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I.A. v. Barr

United States District Court, District of Columbia

September 11, 2019

I.A. et al., Plaintiffs,
WILLIAM BARR et al., Defendants.



         Plaintiffs in this action are thirteen individuals and one organization seeking to challenge the interim final rule “Asylum Eligibility and Procedural Modifications, ” 84 Fed. Reg. 33, 829, issued on July 16, 2019, by the Attorney General and the Acting Secretary of Homeland Security. On August 21, 2019, the Court granted eight of those individual plaintiffs leave to proceed using pseudonyms. See ECF No. 2. On September 10, 2019, Plaintiffs amended their complaint, adding as plaintiffs five new individuals. Those individuals, each an asylum applicant or the minor child of an applicant currently in the United States, have moved for leave to proceed using pseudonyms on similar grounds. And they further request that the declarations they filed under seal in support of that motion remain sealed. Defendants do not oppose Plaintiffs' motion. For the reasons set forth below, the Court will grant it.

         I. Background

         The new individual plaintiffs are five persons from three different countries seeking asylum in the United States. They are comprised of four adults and one minor, all of whom entered the United States at the southern border after July 16, 2019. Each individual, in an accompanying declaration filed under seal, represents that he or she is fleeing threats of severe violence or death, and they all state that they would fear for their own safety and that of their families if their names were disclosed as a result of their participation in this lawsuit. Accordingly, Plaintiffs seek leave of Court for the new individual plaintiffs to proceed pseudonymously. And they further request that the individual plaintiffs' declarations describing in more detail the grounds for their request remain under seal. As already noted, Defendants do not oppose Plaintiffs' motion.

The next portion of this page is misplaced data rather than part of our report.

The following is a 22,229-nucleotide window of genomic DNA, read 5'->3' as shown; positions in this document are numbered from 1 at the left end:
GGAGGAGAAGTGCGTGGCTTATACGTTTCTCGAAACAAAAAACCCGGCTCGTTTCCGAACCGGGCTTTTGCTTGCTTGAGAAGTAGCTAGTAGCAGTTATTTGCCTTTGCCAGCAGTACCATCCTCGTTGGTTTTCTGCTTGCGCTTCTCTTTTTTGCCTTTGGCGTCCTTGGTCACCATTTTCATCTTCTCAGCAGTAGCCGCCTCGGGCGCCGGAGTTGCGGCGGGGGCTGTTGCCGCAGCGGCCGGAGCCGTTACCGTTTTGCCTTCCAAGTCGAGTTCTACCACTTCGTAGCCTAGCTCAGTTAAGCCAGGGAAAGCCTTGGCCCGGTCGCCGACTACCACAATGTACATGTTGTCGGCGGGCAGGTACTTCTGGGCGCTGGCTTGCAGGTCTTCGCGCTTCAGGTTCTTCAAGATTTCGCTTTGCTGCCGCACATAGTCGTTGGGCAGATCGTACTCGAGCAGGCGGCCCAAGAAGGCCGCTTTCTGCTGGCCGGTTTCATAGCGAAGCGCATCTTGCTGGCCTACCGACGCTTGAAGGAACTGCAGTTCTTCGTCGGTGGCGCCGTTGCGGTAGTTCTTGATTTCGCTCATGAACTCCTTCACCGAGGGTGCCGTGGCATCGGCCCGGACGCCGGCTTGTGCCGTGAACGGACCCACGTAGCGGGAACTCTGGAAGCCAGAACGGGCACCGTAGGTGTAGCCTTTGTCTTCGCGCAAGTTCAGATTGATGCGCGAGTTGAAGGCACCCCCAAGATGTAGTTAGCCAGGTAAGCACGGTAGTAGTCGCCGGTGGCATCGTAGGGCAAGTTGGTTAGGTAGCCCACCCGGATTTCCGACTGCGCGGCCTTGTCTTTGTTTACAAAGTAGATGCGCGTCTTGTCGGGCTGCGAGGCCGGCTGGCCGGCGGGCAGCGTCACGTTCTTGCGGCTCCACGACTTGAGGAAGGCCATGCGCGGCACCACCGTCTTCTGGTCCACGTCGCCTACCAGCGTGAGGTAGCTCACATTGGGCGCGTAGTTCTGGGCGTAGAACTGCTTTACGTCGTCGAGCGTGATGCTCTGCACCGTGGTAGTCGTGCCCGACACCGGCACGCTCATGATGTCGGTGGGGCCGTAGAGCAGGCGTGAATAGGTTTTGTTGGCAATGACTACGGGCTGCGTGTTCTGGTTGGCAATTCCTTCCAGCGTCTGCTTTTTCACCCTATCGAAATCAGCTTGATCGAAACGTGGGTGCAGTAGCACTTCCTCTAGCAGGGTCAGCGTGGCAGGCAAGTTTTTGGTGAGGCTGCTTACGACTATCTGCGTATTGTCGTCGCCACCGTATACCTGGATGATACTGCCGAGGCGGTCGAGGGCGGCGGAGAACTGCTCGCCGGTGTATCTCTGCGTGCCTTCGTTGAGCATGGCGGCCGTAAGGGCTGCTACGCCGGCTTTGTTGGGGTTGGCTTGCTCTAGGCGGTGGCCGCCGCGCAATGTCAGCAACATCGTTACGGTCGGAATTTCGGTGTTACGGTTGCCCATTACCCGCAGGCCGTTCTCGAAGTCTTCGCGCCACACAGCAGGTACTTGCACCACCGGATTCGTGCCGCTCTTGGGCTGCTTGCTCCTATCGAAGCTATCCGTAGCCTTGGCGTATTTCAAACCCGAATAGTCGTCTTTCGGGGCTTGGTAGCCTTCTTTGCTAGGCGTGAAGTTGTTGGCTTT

II. Legal Standard

         Generally, a complaint must state the names of the parties. See Fed. R. Civ. P. 10(a); LCvR 5.1(c)(1); LCvR 11.1. The public's interest “in knowing the names of . . . litigants” is critical because “disclosing the parties' identities furthers openness of judicial proceedings.” Doe v. Pub. Citizen, 749 F.3d 246, 273 (4th Cir. 2014); see also Nixon v. Warner Commc'ns, Inc., 435 U.S. 589, 597 (1978) (“[T]he courts of this country recognize a general right to inspect and copy public records and documents, including judicial records and documents.” (footnotes omitted)). The Federal Rules thus promote a “presumption in favor of disclosure [of litigants' identities], which stems from the ‘general public interest in the openness of governmental processes,' and, more specifically, from the tradition of open judicial proceedings.” In re Sealed Case, 931 F.3d 92, 96 (D.C. Cir. 2019) (internal citations omitted) (quoting Wash. Legal Found. v. U.S. Sentencing Comm'n, 89 F.3d 897, 899 (D.C. Cir. 1996)).

         Nevertheless, courts have, in special circumstances, permitted a party to “proceed anonymously” when a court determines the need for “the plaintiffs anonymity” outweighs “the public interest in open proceedings” and considers the “fairness to the defendant.” Nat'l Ass'n of Waterfront Emp'rs v. Chao, 587 F.Supp.2d 90, 99 (D.D.C. 2008). The D.C. Circuit has instructed that “the appropriate way to determine whether a litigant may proceed anonymously is to balance the litigant's legitimate interest in anonymity against countervailing interests in full disclosure.” In re Sealed Case, 931 F.3d at 96. When weighing those concerns, five factors, initially drawn from James v. Jacobson, 6 F.3d 233, 238 (4th Cir. 1993), serve as “guideposts from which a court ought to begin its analysis.” In re Sealed Case, 931 F.3d at 97. These five factors are: